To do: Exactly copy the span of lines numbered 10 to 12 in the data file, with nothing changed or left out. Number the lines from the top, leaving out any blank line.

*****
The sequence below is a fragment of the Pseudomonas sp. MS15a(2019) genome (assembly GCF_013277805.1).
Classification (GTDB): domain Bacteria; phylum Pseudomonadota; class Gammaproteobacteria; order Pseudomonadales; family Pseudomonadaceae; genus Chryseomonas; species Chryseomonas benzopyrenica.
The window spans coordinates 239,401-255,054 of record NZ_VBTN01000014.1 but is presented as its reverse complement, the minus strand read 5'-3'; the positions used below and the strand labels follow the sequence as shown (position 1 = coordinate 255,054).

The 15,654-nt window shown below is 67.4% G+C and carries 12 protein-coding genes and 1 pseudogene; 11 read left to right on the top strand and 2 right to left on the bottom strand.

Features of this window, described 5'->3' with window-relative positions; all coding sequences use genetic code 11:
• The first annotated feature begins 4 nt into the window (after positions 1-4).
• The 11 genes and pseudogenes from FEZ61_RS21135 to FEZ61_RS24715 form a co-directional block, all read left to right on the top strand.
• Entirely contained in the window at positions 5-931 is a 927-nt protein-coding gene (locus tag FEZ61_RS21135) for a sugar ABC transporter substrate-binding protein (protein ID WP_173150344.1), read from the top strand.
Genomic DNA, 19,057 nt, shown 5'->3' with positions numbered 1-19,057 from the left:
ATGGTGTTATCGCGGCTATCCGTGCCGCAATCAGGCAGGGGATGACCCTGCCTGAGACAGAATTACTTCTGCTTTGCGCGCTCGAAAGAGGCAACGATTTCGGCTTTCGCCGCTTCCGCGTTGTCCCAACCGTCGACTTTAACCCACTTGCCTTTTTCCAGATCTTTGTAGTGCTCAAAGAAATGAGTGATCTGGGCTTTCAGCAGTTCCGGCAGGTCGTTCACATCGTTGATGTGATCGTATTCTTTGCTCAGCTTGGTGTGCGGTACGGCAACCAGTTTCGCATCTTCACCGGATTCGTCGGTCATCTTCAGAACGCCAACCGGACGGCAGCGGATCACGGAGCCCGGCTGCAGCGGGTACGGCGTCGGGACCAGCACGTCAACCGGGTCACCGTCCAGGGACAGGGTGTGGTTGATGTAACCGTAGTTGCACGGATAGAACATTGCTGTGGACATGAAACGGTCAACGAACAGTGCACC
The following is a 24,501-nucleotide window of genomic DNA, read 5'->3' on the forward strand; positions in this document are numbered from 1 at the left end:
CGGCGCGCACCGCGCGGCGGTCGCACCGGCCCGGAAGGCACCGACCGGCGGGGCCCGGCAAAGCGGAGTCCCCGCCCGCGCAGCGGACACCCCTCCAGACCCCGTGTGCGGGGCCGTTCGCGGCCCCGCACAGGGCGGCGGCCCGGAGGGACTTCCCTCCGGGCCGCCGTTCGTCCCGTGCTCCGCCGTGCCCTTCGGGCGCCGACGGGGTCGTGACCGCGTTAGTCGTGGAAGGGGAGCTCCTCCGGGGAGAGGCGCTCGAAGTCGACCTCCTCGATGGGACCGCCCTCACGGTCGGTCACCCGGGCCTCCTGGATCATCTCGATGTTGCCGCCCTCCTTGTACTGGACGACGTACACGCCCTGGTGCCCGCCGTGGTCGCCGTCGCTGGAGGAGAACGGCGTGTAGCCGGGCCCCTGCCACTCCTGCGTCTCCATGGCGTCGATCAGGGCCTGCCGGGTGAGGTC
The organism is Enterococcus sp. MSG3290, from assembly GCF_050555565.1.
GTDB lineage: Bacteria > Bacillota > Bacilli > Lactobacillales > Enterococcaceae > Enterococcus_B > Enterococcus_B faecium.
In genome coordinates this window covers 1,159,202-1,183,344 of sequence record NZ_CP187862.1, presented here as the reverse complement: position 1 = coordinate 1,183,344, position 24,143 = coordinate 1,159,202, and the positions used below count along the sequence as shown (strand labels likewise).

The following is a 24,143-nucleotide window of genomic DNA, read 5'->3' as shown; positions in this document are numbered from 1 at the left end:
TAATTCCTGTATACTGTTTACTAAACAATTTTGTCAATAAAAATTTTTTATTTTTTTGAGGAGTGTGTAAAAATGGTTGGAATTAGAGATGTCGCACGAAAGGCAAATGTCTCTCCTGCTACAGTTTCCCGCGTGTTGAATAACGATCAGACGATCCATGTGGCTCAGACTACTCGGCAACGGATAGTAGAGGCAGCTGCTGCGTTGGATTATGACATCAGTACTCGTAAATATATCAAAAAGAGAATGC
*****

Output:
ATGGTGTTATCGCGGCTATCCGTGCCGCAATCAGGCAGGGGATGACCCTGCCTGAGACAGAATTACTTCTGCTTTGCGCGCTCGAAAGAGGCAACGATTTCGGCTTTCGCCGCTTCCGCGTTGTCCCAACCGTCGACTTTAACCCACTTGCCTTTTTCCAGATCTTTGTAGTGCTCAAAGAAATGAGTGATCTGGGCTTTCAGCAGTTCCGGCAGGTCGTTCACATCGTTGATGTGATCGTATTCTTTGCTCAGCTTGGTGTGCGGTACGGCAACCAGTTTCGCATCTTCACCGGATTCGTCGGTCATCTTCAGAACGCCAACCGGACGGCAGCGGATCACGGAGCCCGGCTGCAGCGGGTACGGCGTCGGGACCAGCACGTCAACCGGGTCACCGTCCAGGGACAGGGTGTGGTTGATGTAACCGTAGTTGCACGGATAGAACATTGCTGTGGACATGAAACGGTCAACGAACAGTGCACC
The following is a 24,501-nucleotide window of genomic DNA, read 5'->3' on the forward strand; positions in this document are numbered from 1 at the left end:
CGGCGCGCACCGCGCGGCGGTCGCACCGGCCCGGAAGGCACCGACCGGCGGGGCCCGGCAAAGCGGAGTCCCCGCCCGCGCAGCGGACACCCCTCCAGACCCCGTGTGCGGGGCCGTTCGCGGCCCCGCACAGGGCGGCGGCCCGGAGGGACTTCCCTCCGGGCCGCCGTTCGTCCCGTGCTCCGCCGTGCCCTTCGGGCGCCGACGGGGTCGTGACCGCGTTAGTCGTGGAAGGGGAGCTCCTCCGGGGAGAGGCGCTCGAAGTCGACCTCCTCGATGGGACCGCCCTCACGGTCGGTCACCCGGGCCTCCTGGATCATCTCGATGTTGCCGCCCTCCTTGTACTGGACGACGTACACGCCCTGGTGCCCGCCGTGGTCGCCGTCGCTGGAGGAGAACGGCGTGTAGCCGGGCCCCTGCCACTCCTGCGTCTCCATGGCGTCGATCAGGGCCTGCCGGGTGAGGTC